Results 1 to 7 of 7

Thread: Any sneaky, querky laws in Idaho?

  1. #1
    Regular Member Bill45's Avatar
    Join Date
    Oct 2007
    Location
    Tacoma, Washington, USA
    Posts
    160

    Any sneaky, querky laws in Idaho?

    I was visiting the Montana OCDO site and noticed an interesting querk in their law. Namely that you MUST open carry and not concealed carry in a restaurant that serves alcohol even when you are seated in the "family" area if they serve drinks in that area. Concealed carry is legal only in non booze serving restaurants.

    I travel in Montana frequently and have usually concealed carried so this law came as a suprise to me. I don't mind open carrying but in cold weather it will make dineing out chilly. Dress in layers.

    I also spend time in Idaho. Does Idaho have any querky laws like this that can catch one unaware and send you to jail?

    Bill

  2. #2
    Regular Member OC Freedom's Avatar
    Join Date
    Feb 2014
    Location
    ADA County, ID
    Posts
    605
    Quote Originally Posted by Bill45 View Post
    I was visiting the Montana OCDO site and noticed an interesting querk in their law. Namely that you MUST open carry and not concealed carry in a restaurant that serves alcohol even when you are seated in the "family" area if they serve drinks in that area. Concealed carry is legal only in non booze serving restaurants.

    I travel in Montana frequently and have usually concealed carried so this law came as a suprise to me. I don't mind open carrying but in cold weather it will make dineing out chilly. Dress in layers.

    I also spend time in Idaho. Does Idaho have any querky laws like this that can catch one unaware and send you to jail?

    Bill
    Not that I can find. The Governor signed bill H0301 that will take effect July 1st 2015. The bill repeals, amends, and adds to the existing law in regards to carrying concealed weapons.
    Check out the link below for all the info on the revision to concealed carry for Idaho.


    http://www.legislature.idaho.gov/leg...01Bookmark.htm



    A restaurant that serves alcohol is still fine while carrying concealed, but if your in a 21 or older establishment such as a tavern then you must open carry. If you get drunk while carrying you must do it open, concealed carry while being drunk is verboten. This goes back to the legislators having control over concealed carry, but not having any control over open carry as the Idaho Constitution clearly defines.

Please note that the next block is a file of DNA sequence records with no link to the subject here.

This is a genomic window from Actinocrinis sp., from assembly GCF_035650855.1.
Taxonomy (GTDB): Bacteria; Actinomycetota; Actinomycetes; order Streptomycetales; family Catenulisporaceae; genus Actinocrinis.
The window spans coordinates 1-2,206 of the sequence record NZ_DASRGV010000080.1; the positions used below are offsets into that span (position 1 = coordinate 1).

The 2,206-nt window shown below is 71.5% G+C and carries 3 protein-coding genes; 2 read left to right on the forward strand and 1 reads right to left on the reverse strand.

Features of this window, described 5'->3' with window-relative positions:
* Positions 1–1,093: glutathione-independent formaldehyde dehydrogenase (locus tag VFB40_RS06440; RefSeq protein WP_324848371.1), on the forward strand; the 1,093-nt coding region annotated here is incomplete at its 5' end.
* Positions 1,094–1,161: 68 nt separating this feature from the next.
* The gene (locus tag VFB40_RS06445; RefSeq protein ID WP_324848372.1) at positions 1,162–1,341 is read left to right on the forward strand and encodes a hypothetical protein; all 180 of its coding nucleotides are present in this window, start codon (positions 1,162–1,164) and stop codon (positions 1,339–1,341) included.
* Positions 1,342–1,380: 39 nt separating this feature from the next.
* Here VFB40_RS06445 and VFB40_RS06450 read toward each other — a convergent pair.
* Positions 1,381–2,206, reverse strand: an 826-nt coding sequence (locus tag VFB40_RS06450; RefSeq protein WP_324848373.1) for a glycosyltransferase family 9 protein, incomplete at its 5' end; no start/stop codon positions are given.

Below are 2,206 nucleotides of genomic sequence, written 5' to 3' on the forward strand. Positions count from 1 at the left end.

3. #3
    Regular Member Bill45's Avatar
    Join Date
    Oct 2007
    Location
    Tacoma, Washington, USA
    Posts
    160
    Thanks for the reply. I will read through the info.

  4. #4
    Regular Member
    Join Date
    Feb 2013
    Location
    Northwest
    Posts
    22
    Quote Originally Posted by Bill45 View Post
    Does Idaho have any querky laws like this that can catch one unaware and send you to jail?

    Bill
    The point OC Freedom noted of that of OC'ing while drinking alcohol is the only 'gotcha' law; technically, being under the influence of any substance (over the counter meds included) while CC'ing is a misdemeanor.

    The other law is that of CC in your vehicle inside or outside of city limits. As OC Freedom noted, that grey area changes come July 1, 2015, with HB301. In short, you can CC in your vehicle outside of city limits.

    SCOTUS has ruled that you can CC in your vehicle without a permit "while traveling". Don't quote me! I'll need to look up that case law. This does impact you 'traveling' on the few freeways Idaho has, of which goes directly through towns (Meridian, Boise, Caldwell, Nampa, to name a few). E.g., only pertinent if you are pulled over 'in city limits' on the freeway.

    FYI ~ I have written Idaho firearm code at the state level, and have worked with local, city, county and state agencies in getting them to get their ordinances, rules, and policies in compliance with state law and constitution.

    Idaho Second Amendment Alliance (ISAA) took over this work of mine in their PREEMPTION PROJECT, of which can be viewed here: https://www.idahosaa.org/preemption-project/

  5. #5
    Regular Member EMNofSeattle's Avatar
    Join Date
    Aug 2012
    Location
    S. Kitsap, Washington state
    Posts
    3,763
    Quote Originally Posted by Bill45 View Post
    I was visiting the Montana OCDO site and noticed an interesting querk in their law. Namely that you MUST open carry and not concealed carry in a restaurant that serves alcohol even when you are seated in the "family" area if they serve drinks in that area. Concealed carry is legal only in non booze serving restaurants.